Imagine Bill Murray in Groundhog Day. Done it? Good. Now imagine Bill Murray in Groundhog Day as three twenty-something recovering drug addicts in a twelve-step program. Only in this version, instead of trying to win the heart of Minnie Driver and learning to do all sort of neat tricks, they are harassing drug dealers, smoking crystal meth, killing cops and raping fifteen year old girls. Fun for the whole family, this is not.
So whilst the basic premise of the film is Groundhog Day, this provides a far bleaker answer to the question “what would you do if your actions had no consequences?” We quickly find out in this version although things start out as adolescent hi-jinks they soon spiral out of control. If only one of them had decided to learn to play blues piano like a pro…
Anyway, for all the unpleasantness, this filmic device is actually very appropriate for the main theme of the movie, namely learning to deal with the problems of your past and moving on. In the background of all this, the three recovering addicts are tasked with fulfilling step nine of their twelve-step program; apologise to people you’ve hurt in your past due to your drug abuse. For one guy and one girl, it’s their fathers (one in jail, one in hospital, respectively), for the other guy it’s his fifteen year old sister.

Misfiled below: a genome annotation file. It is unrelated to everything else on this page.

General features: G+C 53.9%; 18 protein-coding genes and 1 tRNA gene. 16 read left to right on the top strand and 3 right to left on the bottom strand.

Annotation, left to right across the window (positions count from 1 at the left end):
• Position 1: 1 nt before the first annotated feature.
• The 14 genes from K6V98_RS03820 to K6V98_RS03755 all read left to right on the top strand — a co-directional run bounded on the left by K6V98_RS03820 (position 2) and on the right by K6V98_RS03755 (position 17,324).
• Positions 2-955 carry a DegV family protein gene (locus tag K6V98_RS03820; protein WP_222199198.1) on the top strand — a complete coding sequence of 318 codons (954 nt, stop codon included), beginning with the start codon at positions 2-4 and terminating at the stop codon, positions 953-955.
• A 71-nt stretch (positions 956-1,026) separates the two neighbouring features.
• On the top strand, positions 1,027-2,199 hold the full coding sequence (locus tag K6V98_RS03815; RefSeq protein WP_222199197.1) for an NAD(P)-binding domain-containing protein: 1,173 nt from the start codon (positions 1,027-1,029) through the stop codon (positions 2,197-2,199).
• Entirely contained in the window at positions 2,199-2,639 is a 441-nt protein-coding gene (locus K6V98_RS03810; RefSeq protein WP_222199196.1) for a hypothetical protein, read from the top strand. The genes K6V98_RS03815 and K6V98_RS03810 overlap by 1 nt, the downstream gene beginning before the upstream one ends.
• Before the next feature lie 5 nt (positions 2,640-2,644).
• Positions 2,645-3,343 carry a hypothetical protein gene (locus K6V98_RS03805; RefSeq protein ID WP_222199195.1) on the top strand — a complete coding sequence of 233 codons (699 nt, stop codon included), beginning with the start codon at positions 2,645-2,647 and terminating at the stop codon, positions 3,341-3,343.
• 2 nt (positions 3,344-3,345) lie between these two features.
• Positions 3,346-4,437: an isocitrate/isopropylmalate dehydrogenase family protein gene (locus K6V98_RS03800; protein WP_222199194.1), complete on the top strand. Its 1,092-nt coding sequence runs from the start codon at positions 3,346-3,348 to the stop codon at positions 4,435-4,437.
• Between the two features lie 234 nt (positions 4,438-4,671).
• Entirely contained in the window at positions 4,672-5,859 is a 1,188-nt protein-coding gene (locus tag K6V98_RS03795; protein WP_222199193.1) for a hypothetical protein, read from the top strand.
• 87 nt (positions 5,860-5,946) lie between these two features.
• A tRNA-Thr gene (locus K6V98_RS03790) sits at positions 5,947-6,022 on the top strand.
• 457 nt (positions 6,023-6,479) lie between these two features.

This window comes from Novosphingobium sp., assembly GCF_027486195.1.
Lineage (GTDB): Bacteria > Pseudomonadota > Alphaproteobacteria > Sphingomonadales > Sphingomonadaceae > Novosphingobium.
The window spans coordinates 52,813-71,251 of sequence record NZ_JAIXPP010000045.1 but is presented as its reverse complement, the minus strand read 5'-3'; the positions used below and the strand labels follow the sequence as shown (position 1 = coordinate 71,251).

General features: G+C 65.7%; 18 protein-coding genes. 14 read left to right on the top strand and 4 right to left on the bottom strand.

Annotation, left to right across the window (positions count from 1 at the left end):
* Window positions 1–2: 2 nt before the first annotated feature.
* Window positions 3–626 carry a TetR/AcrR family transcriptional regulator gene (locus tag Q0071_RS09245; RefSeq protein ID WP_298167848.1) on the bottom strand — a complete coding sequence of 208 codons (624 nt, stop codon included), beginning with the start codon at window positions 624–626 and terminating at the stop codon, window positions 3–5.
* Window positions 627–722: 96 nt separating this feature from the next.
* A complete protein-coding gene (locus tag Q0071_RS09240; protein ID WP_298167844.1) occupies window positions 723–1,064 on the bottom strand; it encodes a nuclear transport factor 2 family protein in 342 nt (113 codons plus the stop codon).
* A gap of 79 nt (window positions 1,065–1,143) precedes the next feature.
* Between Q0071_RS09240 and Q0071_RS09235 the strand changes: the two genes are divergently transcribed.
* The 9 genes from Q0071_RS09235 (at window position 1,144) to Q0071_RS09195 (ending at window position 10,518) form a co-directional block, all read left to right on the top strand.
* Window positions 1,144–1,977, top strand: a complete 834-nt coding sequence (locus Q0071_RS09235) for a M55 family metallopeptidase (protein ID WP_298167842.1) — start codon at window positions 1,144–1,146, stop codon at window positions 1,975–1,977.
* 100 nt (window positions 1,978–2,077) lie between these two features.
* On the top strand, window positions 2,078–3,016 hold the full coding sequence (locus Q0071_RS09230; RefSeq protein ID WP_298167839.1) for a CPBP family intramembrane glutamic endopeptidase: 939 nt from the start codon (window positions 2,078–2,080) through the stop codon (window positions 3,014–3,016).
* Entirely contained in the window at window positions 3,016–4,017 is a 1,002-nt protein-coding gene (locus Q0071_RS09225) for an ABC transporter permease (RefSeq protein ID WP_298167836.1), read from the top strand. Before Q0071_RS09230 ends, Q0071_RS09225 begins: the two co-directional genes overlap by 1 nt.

Although it’s a nice idea and is executed pretty well, the script hardly sparkles and the set-up for the third act, whilst technically not a plot hole and quite easy to overlook, is pretty weak. Despite this, it moves along nicely and despite the low-budget, the visuals are good. There are no big name actors involved in this small Canadian movie, but you might recognise the leads from some other films. Nevertheless, they are all clearly solid actors and with stronger material you get the feeling they could have been even better.
Fun fact: The script is by the co-writer of Mighty Morphin Power Rangers: The Movie.